A Lighter View… go West, young man…but pack first

A Lighter View… go West, young man…but pack first

By By Karen M. Morris, Freelance Writer

My husband always dreamed of going out West to experience high adventure. He envisioned himself hiking and backpacking through rugged, mountainous terrain. Unable to follow his dream, he did the next best thing … he sent our son, Morry.

To prepare for the trip, Morry was fitted with boots, rain gear, and a top loading backpack with an external frame called The Goliath. He spent the next two months breaking in his boots and learning how to treat blisters. Rain gear was tested in the shower, and weights were added to his pack to simulate a load. He even restricted his diet to freeze-dried and dehydrated foods, after discovering they tasted better than my cooking.

Then came packing day. Funny, isn’t it, how something that should be quick and easy can turn out to be longer and more painful than rehab after knee surgery?

Our packing strategy was to lay everything out on the floor and then check off the items as we put them in the backpack. Wayne called out the item. Morry found it and handed it to me. And then, I put it in a plastic sack and sucked all the air out of the bag with a straw. This was a foolproof plan until the cat grabbed our only straw and lost it under the couch. After that, we went into meltdown.

Morry refused to take his bright orange poncho. He said it made him look like a tropical fruit he’d seen on an underwear ad. When I found only one pair of underwear packed, Morry told me not to worry … he was wearing a spare pair. Yep, that’s plenty for a three-week trip. It’s not like he’s going off to college for four years.

Morry bought hiking pants that you could pack by turning them inside out and stuffing them inside their own pockets. The man at the sporting goods store called them a revolutionary technological breakthrough. I wonder what he’d call my dirty laundry. Avant-garde? I don’t have to do anything, and it shows up already prepackaged wrong side out and balled up in a knot.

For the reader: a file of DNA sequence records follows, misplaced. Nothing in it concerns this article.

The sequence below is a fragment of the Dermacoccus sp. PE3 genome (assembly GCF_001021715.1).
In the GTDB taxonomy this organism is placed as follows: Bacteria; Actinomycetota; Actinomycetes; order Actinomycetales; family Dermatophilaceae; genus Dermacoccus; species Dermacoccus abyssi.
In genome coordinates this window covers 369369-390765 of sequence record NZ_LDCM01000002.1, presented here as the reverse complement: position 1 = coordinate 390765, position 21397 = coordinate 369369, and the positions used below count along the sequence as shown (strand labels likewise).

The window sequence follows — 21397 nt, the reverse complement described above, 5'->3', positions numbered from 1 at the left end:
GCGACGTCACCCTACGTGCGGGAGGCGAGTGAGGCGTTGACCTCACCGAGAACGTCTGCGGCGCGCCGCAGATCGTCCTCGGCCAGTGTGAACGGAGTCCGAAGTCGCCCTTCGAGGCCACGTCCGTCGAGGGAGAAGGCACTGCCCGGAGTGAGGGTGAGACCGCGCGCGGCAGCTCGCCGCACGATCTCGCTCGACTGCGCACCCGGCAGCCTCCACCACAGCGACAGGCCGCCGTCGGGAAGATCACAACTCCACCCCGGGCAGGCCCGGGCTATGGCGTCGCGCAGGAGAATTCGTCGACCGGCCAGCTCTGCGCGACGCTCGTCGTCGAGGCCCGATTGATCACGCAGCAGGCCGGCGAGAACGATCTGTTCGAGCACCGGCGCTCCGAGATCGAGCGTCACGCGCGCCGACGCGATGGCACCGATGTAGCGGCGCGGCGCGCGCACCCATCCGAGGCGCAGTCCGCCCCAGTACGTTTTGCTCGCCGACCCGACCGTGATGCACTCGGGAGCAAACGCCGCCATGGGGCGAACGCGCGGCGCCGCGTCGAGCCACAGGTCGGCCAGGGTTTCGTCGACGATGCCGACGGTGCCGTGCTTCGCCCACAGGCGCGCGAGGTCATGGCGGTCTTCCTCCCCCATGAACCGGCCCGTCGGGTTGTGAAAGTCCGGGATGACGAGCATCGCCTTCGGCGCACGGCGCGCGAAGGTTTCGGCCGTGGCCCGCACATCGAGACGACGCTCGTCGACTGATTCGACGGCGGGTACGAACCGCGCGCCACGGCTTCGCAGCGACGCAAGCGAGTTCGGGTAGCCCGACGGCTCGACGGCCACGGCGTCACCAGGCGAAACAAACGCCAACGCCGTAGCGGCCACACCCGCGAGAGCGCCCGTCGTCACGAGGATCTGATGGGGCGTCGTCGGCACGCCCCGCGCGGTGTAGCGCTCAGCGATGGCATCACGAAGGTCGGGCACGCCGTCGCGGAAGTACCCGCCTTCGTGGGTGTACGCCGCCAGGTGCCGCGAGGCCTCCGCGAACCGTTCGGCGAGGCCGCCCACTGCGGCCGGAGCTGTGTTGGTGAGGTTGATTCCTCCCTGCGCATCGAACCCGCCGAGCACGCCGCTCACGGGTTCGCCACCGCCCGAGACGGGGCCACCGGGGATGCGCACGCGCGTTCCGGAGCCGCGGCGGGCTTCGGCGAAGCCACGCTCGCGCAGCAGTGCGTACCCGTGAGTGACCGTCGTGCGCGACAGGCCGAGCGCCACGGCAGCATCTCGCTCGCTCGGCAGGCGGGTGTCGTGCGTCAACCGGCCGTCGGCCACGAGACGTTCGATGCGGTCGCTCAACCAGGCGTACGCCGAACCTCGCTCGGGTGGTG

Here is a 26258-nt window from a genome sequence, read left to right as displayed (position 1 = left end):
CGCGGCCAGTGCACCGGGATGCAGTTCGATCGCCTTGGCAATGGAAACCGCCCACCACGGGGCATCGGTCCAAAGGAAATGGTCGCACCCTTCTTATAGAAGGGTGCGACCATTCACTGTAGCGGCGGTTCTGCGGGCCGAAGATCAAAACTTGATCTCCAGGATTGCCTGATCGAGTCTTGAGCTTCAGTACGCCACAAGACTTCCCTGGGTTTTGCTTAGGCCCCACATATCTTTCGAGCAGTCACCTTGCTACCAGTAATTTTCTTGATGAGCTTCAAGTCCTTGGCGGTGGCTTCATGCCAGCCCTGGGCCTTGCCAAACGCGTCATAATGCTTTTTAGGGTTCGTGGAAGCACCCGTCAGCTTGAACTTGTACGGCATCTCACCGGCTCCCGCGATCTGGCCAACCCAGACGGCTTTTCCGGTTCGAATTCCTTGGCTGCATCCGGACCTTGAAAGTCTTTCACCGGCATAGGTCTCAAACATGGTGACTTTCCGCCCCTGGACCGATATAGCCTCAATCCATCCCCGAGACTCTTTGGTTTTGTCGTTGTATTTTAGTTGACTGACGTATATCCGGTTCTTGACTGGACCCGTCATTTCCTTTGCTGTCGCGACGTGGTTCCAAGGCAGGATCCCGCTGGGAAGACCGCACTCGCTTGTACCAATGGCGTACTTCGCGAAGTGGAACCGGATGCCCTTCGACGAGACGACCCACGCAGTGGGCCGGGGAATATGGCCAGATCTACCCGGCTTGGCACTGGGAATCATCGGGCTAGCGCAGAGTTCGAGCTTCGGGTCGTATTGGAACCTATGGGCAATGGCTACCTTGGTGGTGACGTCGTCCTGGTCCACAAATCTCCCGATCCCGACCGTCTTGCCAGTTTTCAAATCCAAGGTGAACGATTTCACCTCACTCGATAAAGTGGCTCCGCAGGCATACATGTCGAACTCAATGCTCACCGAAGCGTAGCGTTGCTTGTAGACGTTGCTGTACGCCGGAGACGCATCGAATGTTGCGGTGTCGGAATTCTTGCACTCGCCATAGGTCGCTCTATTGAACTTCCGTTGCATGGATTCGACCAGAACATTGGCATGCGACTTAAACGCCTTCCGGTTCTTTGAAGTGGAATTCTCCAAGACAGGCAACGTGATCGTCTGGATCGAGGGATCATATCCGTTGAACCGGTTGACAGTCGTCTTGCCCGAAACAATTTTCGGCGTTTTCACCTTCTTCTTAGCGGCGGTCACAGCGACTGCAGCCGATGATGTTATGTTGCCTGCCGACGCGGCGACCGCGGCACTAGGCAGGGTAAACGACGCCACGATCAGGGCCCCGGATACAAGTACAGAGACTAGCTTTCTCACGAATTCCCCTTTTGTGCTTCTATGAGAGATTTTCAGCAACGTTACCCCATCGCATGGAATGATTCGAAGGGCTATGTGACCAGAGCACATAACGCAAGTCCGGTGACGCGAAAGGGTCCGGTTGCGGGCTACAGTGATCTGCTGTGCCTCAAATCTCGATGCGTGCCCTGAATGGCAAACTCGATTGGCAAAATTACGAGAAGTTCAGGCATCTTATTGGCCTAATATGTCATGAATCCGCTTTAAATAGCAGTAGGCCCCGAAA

Morry tried for 45 minutes to pack one set of shorts. I kept telling him to let me do it before he broke them. He refused. Finally, he got the pants packed along with his shoelaces, and then he promptly ripped the zipper closing it.

“Where are the water containers?” Wayne asked, checking the flashlights for batteries.

“I loaned them to the Landis to take to Utah.”

“What’s Morry supposed to do? Walk from New Mexico to Utah every time he gets thirsty?”

“I don’t like your tone. What do you want me to do? Report the Landis to Americas Most Wanted?”

“Polypropylene socks,” Wayne continued.

“Are these them?” I asked matching up a pair of brown wool socks.

“No, those would be ‘wool socks’. The polypropylene are ultra thin and blue.”

“They’re in my sock drawer,” I replied sheepishly. “There weren’t any logos, and they were aqua they could’ve passed for mine.”

Morry was sent to retrieve the socks and get two rag washcloths to pack. Twenty minutes later, he returned with a pair of slippers, two new face cloths and eating one of those freeze-dried meals. I thought I’d trained him better. The two “good” washcloths are for company. The stacks of rags are what we use.

“Where’s the knife?” Wayne shouted.

“Good Lord, Wayne,” I gasped. “It was a mistake. The boy got confused.”

“Pocket knife, Karen, pocket knife.”

Things got worse. I put address labels over the lenses on the disposable cameras. The mess kit was missing everything but the carrying bag, and the self-inflating mattress had suffered a fatal flat. I tried fixing it with nail polish, and now it’s permanently stuck to the carpet.

We packed the rain gear and first aid kit at the bottom of the backpack … underneath everything. Candy bars and snacks were put in the outer side pockets for emergency access. And, surprise, surprise … there wasn’t any room for a toothbrush. I ordered Morry to “make room”.

“I’ll have to leave a set of underwear behind,” he smiled.

“I don’t care if you leave all your clothes behind and run around like “nature boy” making clicks and grunts,” I said, narrowing my eyes. “I didn’t give up a trip to Hawaii and give all that money to your orthodontist so your teeth could fall out.”

Finally, everything was packed. Or at least nothing was left on the floor. “Bad news,” Wayne announced. “The flashlight batteries are dead.”

“What’s Morry going to do?” I asked, shaking the batteries. “The stores are closed.”

“There’s only one thing he can do,” Wayne replied somberly. “He’ll have to borrow some batteries from the Landis when he walks to Utah for water.”

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